Before the elections last month, demands to form an independent commission and amend the electoral law were made again. However, the seniors turned down these demands and they formed the current Commission themselves and under the same quota system. They even refused to grant the judiciary partial representation in the Commission to supervise the elections. They also refused to postpone elections for some time especially since the country has just emerged out of its devastating war against ISIS. Many cities and towns were destroyed and people have been displaced. Hundreds of thousands are in camps and many of them thus had no chance to finish the paperwork required to vote.
The election brought shocking results for the senior politicians, even though such an outcome was expected outside their close circles. Following the results, they made a volte face of 180 degrees and have started working on annulling election results and overthrowing the commission. Earlier in June, 170 MPs, who mostly lost in the recent elections, quickly met to change the election law and annul the announced results of the electronic system - the same electronic system that these members were once enthusiastic about! They decided on manual recount of the votes along with annulment of the results of overseas voting in camps and the exceptional voting in Kurdistan region.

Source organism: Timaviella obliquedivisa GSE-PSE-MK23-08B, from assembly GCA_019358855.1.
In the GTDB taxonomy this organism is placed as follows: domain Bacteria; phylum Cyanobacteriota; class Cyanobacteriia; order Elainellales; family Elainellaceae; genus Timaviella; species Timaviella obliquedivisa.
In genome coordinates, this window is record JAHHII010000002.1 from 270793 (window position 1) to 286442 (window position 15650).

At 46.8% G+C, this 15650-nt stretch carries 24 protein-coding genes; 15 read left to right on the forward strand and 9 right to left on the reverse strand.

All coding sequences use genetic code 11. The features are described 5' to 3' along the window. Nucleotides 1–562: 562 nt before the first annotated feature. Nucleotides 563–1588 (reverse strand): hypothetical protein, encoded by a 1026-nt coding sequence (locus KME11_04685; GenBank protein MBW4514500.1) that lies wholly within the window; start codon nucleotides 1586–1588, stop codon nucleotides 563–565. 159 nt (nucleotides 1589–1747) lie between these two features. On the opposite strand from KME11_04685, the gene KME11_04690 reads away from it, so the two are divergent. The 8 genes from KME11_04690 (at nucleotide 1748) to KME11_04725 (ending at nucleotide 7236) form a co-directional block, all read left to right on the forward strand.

This is happening while the Parliament is in recess and is about to finish its term because powerful forces have suffered a decline in their representation in the new Parliament. Some of the big figures failed to secure a seat in Parliament, and this is mainly because Iraqi voters have lost confidence in them.